All segments and factions of Nigeria’s ruling class—directly and through their ideologues—acknowledge the existence of “grinding mass poverty and misery”. It is simply impossible to ignore: they see it and breathe it on their way to and from their “paradise on earth”. But beyond corruption they blame the situation on the incompetence, mismanagement, insensitivity, neglect, selfishness and short-sightedness of rival political groups. They completely ignore class exploitation and reduce “state robbery” to only corruption. But class exploitation is rooted in a political economy—capitalism—whose most effective lubricant is corruption. And state robbery goes beyond “high-profile stealing” by state functionaries, which is punishable by the “law of the state” to what can be described as “armed robbery by the state,” itself.
Armed robbery by the state? Yes, armed robbery by the state. For when the state goes beyond its development plans, beyond its budgets, beyond its propaganda and starts manipulating “discretionary powers” to seize what belongs to the working and toiling masses and goes beyond lies, blackmail and bribery, and begins to threaten protests with “law and order” measures—of which it has legal monopoly—what do you call this?
Nigeria’s ruling class, as a class, cares little about democracy or its history. The doctrine to which it subscribes says that “democracy” only came to Nigeria 20 years ago, in 1999, that the first period of its young life, (1999-2015), was administered by the People’s Democratic Party (PDP), that PDP was succeeded in 2015 by the All Progressives Congress (APC). The legacy of that first period is a dominant subject of the present campaign. The manner of the 2015 transfer of power, though an important subject, seems to have been stepped down by mutual consent, as a subject, by all factions of the ruling class. Pursuing it will hurt all factions. Their theory and history of party organisation start and end with PDP, APC, other ruling class parties of the Fourth Republic and the inspirations they claim they derive from ruling class parties of America and Western Europe.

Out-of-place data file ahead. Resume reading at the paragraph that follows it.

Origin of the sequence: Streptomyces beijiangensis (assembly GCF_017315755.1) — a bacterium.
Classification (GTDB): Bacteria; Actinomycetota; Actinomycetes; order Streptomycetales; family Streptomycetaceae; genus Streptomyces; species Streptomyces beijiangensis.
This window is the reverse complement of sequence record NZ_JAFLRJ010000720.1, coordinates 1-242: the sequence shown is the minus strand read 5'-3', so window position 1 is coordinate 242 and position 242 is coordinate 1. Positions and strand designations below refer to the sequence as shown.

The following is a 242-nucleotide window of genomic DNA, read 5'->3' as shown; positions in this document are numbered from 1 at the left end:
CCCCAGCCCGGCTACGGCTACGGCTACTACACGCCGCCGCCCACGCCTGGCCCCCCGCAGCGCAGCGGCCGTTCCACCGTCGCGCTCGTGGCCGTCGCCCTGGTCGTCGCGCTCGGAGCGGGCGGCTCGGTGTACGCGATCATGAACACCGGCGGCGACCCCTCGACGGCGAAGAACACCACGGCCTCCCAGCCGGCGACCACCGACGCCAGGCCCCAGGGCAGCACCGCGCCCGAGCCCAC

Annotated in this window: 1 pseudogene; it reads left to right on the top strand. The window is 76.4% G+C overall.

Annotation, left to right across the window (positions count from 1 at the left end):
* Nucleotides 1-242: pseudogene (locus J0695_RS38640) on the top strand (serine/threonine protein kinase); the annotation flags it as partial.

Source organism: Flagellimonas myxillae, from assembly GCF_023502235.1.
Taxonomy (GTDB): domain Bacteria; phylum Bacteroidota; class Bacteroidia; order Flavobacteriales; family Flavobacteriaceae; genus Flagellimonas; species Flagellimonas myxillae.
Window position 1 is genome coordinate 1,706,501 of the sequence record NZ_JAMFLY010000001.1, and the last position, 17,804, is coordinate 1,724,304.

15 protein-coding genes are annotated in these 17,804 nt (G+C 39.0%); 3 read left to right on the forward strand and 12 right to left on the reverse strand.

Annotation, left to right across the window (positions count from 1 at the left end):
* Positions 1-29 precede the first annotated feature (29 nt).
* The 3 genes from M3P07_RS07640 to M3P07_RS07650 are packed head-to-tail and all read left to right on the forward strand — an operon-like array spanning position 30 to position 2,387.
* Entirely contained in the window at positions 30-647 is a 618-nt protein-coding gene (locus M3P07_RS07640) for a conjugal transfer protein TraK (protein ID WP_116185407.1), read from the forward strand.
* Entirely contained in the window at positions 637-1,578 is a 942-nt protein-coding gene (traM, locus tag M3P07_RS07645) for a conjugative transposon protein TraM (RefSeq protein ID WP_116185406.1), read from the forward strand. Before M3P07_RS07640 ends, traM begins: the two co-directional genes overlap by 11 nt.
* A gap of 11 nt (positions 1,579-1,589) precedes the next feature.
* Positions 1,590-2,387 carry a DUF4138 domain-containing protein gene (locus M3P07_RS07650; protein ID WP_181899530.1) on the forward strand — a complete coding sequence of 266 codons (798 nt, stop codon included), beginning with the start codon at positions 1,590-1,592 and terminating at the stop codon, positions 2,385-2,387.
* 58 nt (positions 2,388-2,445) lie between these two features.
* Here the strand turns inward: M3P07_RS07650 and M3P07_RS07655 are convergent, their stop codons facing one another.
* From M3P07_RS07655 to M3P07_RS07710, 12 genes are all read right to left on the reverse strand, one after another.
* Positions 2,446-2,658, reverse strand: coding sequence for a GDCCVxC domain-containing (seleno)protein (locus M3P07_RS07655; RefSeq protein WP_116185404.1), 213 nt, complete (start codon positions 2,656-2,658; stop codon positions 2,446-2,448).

Nigeria’s ruling class, as a class, does not see the coming elections simply as a struggle between APC, PDP and other participating parties. Rather, it sees the contest as a battle involving the ruling class’s two power blocs and a number of political forces. These blocs and forces are seen as essentially ethnic, regional and religious. Put differently, Nigeria’s ruling class does not see APC, PDP and other ruling class parties as the highest political expressions of their class. Rather, it considers the power blocs and political forces as higher political expressions. If you cannot easily apprehend my use of “power blocs and political forces”, look at the formations described by the Nigerian media as “sociocultural” or “socio-political”: Arewa Consultative Forum, Northern Elders Forum, Afenifere, Ohanaeze, Middle-Belt Forum, etc.